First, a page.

NYRA will contribute $50,000 while NYTHA and The Jockey Club will donate $25,000 each. All 29 of the regular NYRA-based riders have pledged to donate, through a voluntary checkoff program, $1 from each mount.
“This is an interim step while the New York racing community works out a more comprehensive and detailed plan to deal with this issue,” said Hal Handel, executive vice president and chief operating officer of NYRA. “We want to have something in place that we can all be proud of.”
“We make our living because of these horses,” said John Velazquez, four-time leading NYRA jockey. “Because of that, we love to be a big part of helping out with retired horses and enabling them to be better cared for.”
“After the situation with the Paraneck horses, I felt strongly that we needed to do something to make sure these horses are well taken care of after their racing careers,” said Richard Migliore, a fixture of the NYRA jockey colony. “They give us so much that it is really important we try and take care of them when they are done racing.”
The NYRA jockeys’ donations will be retroactive to June 27. The Kentucky Derby jockeys contributed $75,000 earned through their Derby sponsorships to the TRF earlier this year.
“Ensuring the proper care of Thoroughbreds after their racing careers are over is obviously a very serious issue and it’s good to see it move from the back burner to the front burner,” said Rick Violette, president of NYTHA. “NYTHA and its horsemen are proud to lend a hand in the effort.”
In January, The Jockey Club instituted a voluntary retirement checkoff option for owners and breeders that benefits Thoroughbred Charities of America and the Thoroughbred Retirement Foundation, with The Jockey Club matching the checkoff donations with up to $200,000 in 2009.
“Regardless of the amount raised through the checkoff, we will guarantee our $100,000 matching donation to each of those two charities,” said Alan Marzelli, president of The Jockey Club. “In so doing, we will earmark $25,000 of the contribution to TRF for this New York-based effort.”
The Jockeys’ Guild is an organization that was formed and is governed by Thoroughbred and Quarter Horse jockeys who ride throughout the United States. The organization represents jockeys on a national and local basis to address issues concerning riders. The Jockeys’ Guild also assists injured and disabled riders and their families. The Guild has served as an advocate for the jockeys since it was incorporated in 1940. Additional information is available at jockeysguild.com.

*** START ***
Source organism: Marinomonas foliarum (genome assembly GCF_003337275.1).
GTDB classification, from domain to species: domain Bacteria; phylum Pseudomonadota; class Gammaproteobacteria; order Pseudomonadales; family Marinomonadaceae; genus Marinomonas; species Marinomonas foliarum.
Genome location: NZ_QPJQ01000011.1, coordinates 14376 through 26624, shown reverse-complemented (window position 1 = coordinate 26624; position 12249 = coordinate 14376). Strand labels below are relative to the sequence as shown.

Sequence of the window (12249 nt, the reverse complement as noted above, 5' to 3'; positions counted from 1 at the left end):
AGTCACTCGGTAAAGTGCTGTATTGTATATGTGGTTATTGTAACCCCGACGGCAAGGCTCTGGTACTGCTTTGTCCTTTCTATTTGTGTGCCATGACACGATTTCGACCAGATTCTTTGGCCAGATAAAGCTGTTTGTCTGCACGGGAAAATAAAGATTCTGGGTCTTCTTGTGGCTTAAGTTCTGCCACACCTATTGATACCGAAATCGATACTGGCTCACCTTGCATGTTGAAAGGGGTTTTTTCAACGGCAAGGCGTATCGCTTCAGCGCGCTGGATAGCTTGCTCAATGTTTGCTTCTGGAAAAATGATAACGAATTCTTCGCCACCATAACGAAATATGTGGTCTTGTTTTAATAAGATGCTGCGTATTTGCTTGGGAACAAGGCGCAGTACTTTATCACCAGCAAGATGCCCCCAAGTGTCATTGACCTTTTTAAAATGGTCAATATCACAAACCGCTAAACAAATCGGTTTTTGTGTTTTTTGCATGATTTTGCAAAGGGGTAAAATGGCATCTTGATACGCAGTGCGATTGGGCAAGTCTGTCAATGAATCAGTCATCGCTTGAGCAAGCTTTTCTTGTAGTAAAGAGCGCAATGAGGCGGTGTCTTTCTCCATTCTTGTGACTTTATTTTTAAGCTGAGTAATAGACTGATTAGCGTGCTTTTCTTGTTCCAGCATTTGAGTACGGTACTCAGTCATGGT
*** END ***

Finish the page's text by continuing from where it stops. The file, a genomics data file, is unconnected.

Founded in 1955, and franchised to run thoroughbred racing at New York’s three major tracks through 2033, the New York Racing Association boasts a lineage that actually stretches back almost 150 years. NYRA tracks are the cornerstone of the state’s Thoroughbred business, which contributes more than $2 billion annually to New York State’s urban, suburban and rural economy. In 2008, 1,735,715 people attended the live races at NYRA tracks. Factoring nationwide off-track wagering, the average daily betting handle on NYRA races alone totals more than $9.7 million every race day. NYRA has a vast network of websites, including nyra.com, belmontstakes.com, and nyragroupsales.com.
For over half a century, NYTHA has represented the interests of horse owners and trainers at NYRA tracks. NYTHA’s mission is composed of safeguarding horsemen’s financial interests, providing benevolence to the backstretch community and supporting equine research. Additional information is available at nytha.com.
The Jockey Club, founded in 1894 and dedicated to the improvement of Thoroughbred breeding and racing, is the breed registry for North American Thoroughbreds. In fulfillment of its mission, The Jockey Club provides support and leadership on a wide range of important industry initiatives and it serves the information and technology needs of owners, breeders, media, fans and farms, among others. Additional information is available at jockeyclub.com.
Founded in 1983, the TRF is a 501(c)(3) non-profit organization dedicated to retiring Thoroughbred racehorses after they are finished racing. TRF operates retraining and adoption facilities and satellite farms across the country as well as vocational training in equine care for inmates at nine correctional facilities nationwide. TRF currently maintains approximately 1,800 horses. Additional information is available at trfinc.org.